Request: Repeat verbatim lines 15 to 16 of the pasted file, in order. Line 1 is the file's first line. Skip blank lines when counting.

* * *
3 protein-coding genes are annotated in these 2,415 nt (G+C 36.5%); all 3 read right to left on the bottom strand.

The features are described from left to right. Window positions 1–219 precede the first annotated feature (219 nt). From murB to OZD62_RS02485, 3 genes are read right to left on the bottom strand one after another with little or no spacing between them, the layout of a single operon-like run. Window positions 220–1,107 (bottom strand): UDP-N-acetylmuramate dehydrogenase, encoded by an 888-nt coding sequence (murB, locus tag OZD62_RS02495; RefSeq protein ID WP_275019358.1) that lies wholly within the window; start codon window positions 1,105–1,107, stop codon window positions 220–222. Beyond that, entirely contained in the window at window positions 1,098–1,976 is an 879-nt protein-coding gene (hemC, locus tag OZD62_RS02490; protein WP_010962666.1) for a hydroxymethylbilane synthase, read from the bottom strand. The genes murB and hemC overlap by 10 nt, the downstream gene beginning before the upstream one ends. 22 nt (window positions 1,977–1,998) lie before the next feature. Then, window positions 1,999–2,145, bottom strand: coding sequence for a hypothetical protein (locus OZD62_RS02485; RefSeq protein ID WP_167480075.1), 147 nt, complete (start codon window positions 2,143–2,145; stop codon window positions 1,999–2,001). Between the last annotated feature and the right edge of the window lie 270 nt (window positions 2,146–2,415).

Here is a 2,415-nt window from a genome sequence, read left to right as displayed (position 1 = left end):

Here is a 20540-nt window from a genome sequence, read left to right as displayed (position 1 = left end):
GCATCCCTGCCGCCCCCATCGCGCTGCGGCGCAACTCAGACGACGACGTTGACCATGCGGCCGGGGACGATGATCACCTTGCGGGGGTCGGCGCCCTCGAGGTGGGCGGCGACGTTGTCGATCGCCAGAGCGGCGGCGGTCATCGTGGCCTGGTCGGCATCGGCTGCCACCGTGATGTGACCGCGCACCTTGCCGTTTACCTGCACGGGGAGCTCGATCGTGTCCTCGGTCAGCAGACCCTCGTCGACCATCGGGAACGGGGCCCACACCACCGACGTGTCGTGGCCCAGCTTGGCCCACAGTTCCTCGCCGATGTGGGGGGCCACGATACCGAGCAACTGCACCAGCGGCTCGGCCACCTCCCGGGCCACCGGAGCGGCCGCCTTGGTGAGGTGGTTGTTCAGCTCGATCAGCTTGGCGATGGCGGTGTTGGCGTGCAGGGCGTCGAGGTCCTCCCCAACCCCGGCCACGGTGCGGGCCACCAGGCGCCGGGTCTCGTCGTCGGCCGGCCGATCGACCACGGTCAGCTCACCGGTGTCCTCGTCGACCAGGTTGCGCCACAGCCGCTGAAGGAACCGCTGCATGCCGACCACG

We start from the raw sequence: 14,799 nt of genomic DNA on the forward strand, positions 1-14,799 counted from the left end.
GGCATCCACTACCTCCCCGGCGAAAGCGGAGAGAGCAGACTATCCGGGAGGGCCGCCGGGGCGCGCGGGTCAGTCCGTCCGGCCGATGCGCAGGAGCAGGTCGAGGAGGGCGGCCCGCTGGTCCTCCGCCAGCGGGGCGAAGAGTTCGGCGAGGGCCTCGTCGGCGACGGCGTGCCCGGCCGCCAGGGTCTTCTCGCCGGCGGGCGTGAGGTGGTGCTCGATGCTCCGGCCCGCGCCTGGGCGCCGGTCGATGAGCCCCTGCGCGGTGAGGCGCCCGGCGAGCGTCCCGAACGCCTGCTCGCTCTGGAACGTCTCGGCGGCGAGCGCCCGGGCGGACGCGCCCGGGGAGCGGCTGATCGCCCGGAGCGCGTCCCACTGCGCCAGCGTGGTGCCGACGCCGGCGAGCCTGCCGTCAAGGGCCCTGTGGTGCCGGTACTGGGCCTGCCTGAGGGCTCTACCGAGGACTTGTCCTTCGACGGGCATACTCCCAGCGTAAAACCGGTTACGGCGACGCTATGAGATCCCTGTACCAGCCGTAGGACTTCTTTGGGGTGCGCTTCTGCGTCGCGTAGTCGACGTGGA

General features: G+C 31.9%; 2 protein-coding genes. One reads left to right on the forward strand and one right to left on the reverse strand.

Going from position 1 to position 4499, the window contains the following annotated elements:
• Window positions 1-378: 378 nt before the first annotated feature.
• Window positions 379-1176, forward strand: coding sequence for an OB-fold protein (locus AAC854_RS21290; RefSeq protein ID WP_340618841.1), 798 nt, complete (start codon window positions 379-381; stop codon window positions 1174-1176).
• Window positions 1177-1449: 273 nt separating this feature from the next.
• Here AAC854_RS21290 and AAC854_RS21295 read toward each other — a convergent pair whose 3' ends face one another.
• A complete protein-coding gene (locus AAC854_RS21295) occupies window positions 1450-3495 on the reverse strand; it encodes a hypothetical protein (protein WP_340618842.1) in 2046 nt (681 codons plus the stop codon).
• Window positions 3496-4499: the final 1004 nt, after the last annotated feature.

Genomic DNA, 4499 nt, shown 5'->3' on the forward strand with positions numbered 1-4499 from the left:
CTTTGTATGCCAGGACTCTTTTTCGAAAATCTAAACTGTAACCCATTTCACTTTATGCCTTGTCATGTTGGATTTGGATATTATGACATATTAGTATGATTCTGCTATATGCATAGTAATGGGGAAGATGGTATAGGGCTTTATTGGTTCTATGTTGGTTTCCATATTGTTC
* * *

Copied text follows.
• Window positions 3496-4499: the final 1004 nt, after the last annotated feature.

Genomic DNA, 4499 nt, shown 5'->3' on the forward strand with positions numbered 1-4499 from the left: